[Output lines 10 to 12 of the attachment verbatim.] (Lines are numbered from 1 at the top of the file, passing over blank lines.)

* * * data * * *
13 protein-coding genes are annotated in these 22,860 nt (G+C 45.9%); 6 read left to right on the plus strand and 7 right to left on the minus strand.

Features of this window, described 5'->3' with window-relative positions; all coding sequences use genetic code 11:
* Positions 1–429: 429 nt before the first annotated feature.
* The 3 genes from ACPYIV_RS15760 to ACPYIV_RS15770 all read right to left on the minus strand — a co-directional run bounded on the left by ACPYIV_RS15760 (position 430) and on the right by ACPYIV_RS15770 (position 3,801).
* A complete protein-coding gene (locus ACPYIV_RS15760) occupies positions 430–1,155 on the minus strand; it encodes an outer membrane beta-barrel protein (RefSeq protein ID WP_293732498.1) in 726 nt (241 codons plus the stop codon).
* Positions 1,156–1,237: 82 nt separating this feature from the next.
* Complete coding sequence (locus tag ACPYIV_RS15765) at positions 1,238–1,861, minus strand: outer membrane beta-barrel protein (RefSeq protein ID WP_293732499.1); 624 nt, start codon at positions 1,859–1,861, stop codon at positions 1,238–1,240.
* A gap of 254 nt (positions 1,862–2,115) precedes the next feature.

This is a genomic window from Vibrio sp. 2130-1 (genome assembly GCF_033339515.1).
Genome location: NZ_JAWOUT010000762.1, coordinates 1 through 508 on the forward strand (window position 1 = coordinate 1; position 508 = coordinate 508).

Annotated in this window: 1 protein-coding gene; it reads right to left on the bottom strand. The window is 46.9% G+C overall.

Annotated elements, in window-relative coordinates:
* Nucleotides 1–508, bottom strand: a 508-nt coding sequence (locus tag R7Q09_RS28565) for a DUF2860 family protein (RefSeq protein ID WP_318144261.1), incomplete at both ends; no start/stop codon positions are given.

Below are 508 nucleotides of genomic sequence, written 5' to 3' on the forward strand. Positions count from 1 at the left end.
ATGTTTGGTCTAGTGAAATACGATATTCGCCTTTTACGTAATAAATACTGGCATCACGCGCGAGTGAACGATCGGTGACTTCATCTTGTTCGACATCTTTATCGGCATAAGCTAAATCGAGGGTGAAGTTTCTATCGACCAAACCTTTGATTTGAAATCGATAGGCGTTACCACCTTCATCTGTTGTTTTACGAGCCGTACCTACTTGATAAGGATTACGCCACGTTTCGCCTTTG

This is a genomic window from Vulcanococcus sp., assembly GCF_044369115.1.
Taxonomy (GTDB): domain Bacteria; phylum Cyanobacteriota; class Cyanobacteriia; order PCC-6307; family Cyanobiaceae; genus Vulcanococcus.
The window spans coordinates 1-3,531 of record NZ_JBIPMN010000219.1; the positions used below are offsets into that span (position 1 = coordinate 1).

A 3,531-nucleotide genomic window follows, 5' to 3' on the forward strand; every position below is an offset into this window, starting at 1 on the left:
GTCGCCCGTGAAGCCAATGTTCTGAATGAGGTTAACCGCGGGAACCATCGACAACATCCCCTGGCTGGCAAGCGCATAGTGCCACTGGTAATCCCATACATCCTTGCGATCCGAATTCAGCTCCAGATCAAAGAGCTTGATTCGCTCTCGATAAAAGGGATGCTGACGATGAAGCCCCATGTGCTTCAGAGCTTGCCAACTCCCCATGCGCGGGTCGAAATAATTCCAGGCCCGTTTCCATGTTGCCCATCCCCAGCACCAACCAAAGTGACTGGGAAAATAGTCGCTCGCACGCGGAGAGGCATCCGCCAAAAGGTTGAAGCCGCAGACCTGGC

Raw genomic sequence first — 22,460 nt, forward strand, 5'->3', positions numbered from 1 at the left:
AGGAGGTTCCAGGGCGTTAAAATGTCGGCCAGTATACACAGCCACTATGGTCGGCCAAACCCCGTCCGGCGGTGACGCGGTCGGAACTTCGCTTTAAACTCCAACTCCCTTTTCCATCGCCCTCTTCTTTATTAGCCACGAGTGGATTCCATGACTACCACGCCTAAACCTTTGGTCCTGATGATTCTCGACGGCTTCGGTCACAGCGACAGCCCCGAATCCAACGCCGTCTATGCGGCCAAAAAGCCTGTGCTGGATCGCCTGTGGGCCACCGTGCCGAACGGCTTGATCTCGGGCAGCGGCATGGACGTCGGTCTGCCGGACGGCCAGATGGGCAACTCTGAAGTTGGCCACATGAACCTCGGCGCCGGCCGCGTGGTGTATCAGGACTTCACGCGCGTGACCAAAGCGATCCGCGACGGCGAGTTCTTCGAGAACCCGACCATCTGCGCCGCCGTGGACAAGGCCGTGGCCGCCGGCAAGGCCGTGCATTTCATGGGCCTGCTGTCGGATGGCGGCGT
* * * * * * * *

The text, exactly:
Genome location: NZ_JAWOUT010000762.1, coordinates 1 through 508 on the forward strand (window position 1 = coordinate 1; position 508 = coordinate 508).

Annotated in this window: 1 protein-coding gene; it reads right to left on the bottom strand. The window is 46.9% G+C overall.

Annotated elements, in window-relative coordinates: